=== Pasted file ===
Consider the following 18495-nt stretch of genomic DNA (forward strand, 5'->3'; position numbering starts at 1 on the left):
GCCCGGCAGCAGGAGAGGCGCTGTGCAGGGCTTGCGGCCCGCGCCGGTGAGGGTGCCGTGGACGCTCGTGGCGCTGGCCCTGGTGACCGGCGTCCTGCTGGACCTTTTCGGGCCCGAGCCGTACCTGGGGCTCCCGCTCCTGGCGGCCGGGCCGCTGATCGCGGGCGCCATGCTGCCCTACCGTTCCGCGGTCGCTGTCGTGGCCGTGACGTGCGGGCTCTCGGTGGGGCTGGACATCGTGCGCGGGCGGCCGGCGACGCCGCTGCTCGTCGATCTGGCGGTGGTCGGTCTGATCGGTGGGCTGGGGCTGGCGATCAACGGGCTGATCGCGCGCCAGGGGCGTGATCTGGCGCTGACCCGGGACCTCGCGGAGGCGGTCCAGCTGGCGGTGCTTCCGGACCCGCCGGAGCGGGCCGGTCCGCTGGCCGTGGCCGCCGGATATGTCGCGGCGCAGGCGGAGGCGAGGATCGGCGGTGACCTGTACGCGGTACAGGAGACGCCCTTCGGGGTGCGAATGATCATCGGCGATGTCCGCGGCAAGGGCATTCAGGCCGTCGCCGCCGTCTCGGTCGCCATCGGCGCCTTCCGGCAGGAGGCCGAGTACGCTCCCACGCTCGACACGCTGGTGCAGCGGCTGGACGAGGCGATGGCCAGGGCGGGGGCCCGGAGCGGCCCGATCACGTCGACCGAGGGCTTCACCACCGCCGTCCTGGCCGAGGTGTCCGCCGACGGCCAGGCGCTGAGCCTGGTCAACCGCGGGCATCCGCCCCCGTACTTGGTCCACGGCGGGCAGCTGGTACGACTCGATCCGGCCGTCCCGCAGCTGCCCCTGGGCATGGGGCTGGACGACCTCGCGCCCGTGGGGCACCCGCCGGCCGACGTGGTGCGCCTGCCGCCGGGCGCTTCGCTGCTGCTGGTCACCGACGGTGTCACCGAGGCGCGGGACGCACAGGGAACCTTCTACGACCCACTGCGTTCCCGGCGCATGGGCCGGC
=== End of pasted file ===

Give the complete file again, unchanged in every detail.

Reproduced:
Consider the following 18495-nt stretch of genomic DNA (forward strand, 5'->3'; position numbering starts at 1 on the left):
GCCCGGCAGCAGGAGAGGCGCTGTGCAGGGCTTGCGGCCCGCGCCGGTGAGGGTGCCGTGGACGCTCGTGGCGCTGGCCCTGGTGACCGGCGTCCTGCTGGACCTTTTCGGGCCCGAGCCGTACCTGGGGCTCCCGCTCCTGGCGGCCGGGCCGCTGATCGCGGGCGCCATGCTGCCCTACCGTTCCGCGGTCGCTGTCGTGGCCGTGACGTGCGGGCTCTCGGTGGGGCTGGACATCGTGCGCGGGCGGCCGGCGACGCCGCTGCTCGTCGATCTGGCGGTGGTCGGTCTGATCGGTGGGCTGGGGCTGGCGATCAACGGGCTGATCGCGCGCCAGGGGCGTGATCTGGCGCTGACCCGGGACCTCGCGGAGGCGGTCCAGCTGGCGGTGCTTCCGGACCCGCCGGAGCGGGCCGGTCCGCTGGCCGTGGCCGCCGGATATGTCGCGGCGCAGGCGGAGGCGAGGATCGGCGGTGACCTGTACGCGGTACAGGAGACGCCCTTCGGGGTGCGAATGATCATCGGCGATGTCCGCGGCAAGGGCATTCAGGCCGTCGCCGCCGTCTCGGTCGCCATCGGCGCCTTCCGGCAGGAGGCCGAGTACGCTCCCACGCTCGACACGCTGGTGCAGCGGCTGGACGAGGCGATGGCCAGGGCGGGGGCCCGGAGCGGCCCGATCACGTCGACCGAGGGCTTCACCACCGCCGTCCTGGCCGAGGTGTCCGCCGACGGCCAGGCGCTGAGCCTGGTCAACCGCGGGCATCCGCCCCCGTACTTGGTCCACGGCGGGCAGCTGGTACGACTCGATCCGGCCGTCCCGCAGCTGCCCCTGGGCATGGGGCTGGACGACCTCGCGCCCGTGGGGCACCCGCCGGCCGACGTGGTGCGCCTGCCGCCGGGCGCTTCGCTGCTGCTGGTCACCGACGGTGTCACCGAGGCGCGGGACGCACAGGGAACCTTCTACGACCCACTGCGTTCCCGGCGCATGGGCCGGC